Using ioping to Evaluate Storage Performance for MySQL Workloads

In this blog post, we’ll look at how ioping can be used with other tools to understand and troubleshoot storage performance, specifically as it relates to MySQL workloads.

I recently ran into ioping, a nice little utility by Konstantin Khlebnikov that checks storage latency.  

For me, the main beauty of ioping is its simplicity and familiarity. It takes after the ubiquitous ping tool, but “pings” the storage instead of the network device.


First, let’s talk about what this tool isn’t: it isn’t a benchmark tool to stress load your storage as heavily as possible. For that, you can use iozone or sysbench (among many others). This also isn’t a tool for looking at storage latency history. Use PMM’s  Disk Perfomance Dashboard for that instead (among many others).

However, it is a great tool to evaluate the current storage latency. It allows you to see if storage is performing as expected, or if there are some performance issues that can express themselves as general slowness and as latency spikes for some requests. These latency issues are not always easily visible in historical graphs that are plotting averages.

What Storage Latencies Matter Most for MySQL ?

Before we look at using ioping to measure them, what IO latencies matter most for MySQL?      

The first is Sequential Synchronous writes to the Innodb Log File. Any stalls in these will stall write transaction commits, and all following transactions commits as well. Even though MySQL supports Group Commit, only one such Group Commit operation can process at any moment in time.

The second is Random Reads, which are submitted through Asynchronous IO, typically using a DirectIO operation. This is critical for serving your general IO intensive queries: Selects, Updates, Deletes and most likely Inserts will relay them on fetching such data from storage. Such fetches are latency sensitive: since they must be completed during query execution, they can’t be delayed.

You may ask, “What is about Random Writes?”  Random (non-sequential) writes happen in the background as InnoDB flushes dirty pages from its buffer pool. While it is important, storage has enough throughput to keep up with the workload. It is not latency sensitive since it is not in any query execution critical path.

One more access pattern important for MySQL performance is writing binary logs (especially with sync_binlog=1). This is different from writing to the InnoDB log file, because writes go to the end of file and cause the file to grow. As such, it requires constant updates to the file system metadata. Unfortunately, it doesn’t look like ioping supports this IO pattern yet.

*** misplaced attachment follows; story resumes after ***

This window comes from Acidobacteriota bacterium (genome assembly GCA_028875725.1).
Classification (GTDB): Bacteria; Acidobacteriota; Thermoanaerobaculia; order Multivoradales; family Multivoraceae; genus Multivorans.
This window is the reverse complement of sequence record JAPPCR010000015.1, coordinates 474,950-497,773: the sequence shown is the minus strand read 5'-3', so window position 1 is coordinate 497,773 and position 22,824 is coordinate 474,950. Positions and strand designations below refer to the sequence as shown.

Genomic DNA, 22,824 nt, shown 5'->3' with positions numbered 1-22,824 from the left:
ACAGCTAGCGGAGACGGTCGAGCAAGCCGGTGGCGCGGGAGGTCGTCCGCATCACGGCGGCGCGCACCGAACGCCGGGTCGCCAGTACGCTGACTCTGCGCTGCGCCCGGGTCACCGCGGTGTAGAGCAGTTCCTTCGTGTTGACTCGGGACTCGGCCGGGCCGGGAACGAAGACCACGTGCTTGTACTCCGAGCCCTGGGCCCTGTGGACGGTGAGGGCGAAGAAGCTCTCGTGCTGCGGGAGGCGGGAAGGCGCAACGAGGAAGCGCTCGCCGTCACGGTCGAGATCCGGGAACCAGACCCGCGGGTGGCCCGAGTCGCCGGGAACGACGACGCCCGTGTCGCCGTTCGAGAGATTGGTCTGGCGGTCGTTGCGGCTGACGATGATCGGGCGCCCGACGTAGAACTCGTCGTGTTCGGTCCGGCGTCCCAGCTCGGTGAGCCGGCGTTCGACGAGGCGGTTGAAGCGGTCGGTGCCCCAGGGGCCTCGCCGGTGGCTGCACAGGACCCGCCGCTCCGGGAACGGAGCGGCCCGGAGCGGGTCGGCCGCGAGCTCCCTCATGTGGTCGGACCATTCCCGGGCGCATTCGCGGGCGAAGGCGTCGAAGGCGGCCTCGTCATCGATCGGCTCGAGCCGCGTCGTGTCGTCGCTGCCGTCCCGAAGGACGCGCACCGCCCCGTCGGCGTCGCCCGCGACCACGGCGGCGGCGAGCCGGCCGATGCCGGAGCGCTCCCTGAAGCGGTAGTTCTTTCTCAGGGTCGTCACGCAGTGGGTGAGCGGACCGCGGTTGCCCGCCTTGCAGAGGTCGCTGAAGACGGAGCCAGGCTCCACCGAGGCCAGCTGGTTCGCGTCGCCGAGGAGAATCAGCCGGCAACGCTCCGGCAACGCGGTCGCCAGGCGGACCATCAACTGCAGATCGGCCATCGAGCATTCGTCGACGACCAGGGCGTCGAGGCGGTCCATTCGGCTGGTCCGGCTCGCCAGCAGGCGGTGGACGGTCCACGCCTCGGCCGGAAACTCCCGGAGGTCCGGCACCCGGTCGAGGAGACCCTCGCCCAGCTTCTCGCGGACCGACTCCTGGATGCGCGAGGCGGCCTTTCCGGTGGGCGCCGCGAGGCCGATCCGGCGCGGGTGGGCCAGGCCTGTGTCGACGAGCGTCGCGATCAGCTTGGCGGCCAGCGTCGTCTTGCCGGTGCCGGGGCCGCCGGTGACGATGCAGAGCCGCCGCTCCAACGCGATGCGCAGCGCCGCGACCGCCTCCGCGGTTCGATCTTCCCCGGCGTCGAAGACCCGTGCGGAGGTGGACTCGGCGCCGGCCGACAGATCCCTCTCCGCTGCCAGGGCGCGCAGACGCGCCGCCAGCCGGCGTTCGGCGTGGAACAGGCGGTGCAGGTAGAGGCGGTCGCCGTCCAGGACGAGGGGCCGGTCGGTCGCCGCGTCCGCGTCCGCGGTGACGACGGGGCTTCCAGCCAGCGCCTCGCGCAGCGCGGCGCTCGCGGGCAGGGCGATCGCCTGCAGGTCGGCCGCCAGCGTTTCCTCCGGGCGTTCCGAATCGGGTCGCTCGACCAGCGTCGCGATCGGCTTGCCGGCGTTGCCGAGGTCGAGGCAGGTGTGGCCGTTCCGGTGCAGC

Simulating MySQL IO Patterns with ioping

Now let’s see how we can simulate such IO patterns with ioping.

To simulate writing to the log file, we will use a medium-sized file (64M) and sequential 4K size writes to assess the latency:

For Read IO testing, we better use 16K IOs (InnoDB default page size) that are submitted through Asynchronous IO in O_DIRECT Mode:

The tests above were performed on the idle instance, so they show what you would expect: the best possible latency. If you run a similar test on a system with a real workload, you would likely see significantly more variance. Lets go ahead and simulate some extra load by using the sysbench tool:

This simulates a relatively light load on the system. For heavier loads, you can create a larger file set and/or increase the number of threads from one to a higher value.

Running this workload, we would get:

Simulated “Log Write”

Simulated Query Reads

Note that even with such trivial background loads you can see 10x or so outliers that can affect query and transaction latency.

Using  ioping for Monitoring

What if you not only want to run ioping periodically to check if your storage is performing well now, but also want to use it for monitoring so that you get an alert if storage latency spikes for any reason? For this, ioping supports the -B option. It suppresses all fancy human output and only print raw statistics. It also allows you to supply a ping interval in fractions of seconds, which is handy if you want to run enough pings for data to be statistically significant (but without the check taking too long):

The meaning of all numbers is described on the man page (run man ioping). For monitoring you might want to look at offsets 6,7,8 — which specify avg, max and stdev statistics for IO requests measured in nanoseconds (the manual for my version says it is microseconds, but it is incorrect).

Hope you find this tool helpful!

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Comments (2)

  • Rick Pizzi

    Hi Peter,

    nice writeup. In fact, I have been using ioping to test latency of storage used by MySQL since quite some time now!

    I have crafted a small script that leverages ioping and prints stats for every single LUN in a pretty way – if you
    have a SAN based volume (many LUNs) this may be handy to find hotspots etc… it’s on my GitHub page, link below.

    Give it a try!


    January 9, 2018 at 9:57 am
    • Peter Zaitsev

      Nice 🙂 Thanks for sharing!

      January 10, 2018 at 11:23 am

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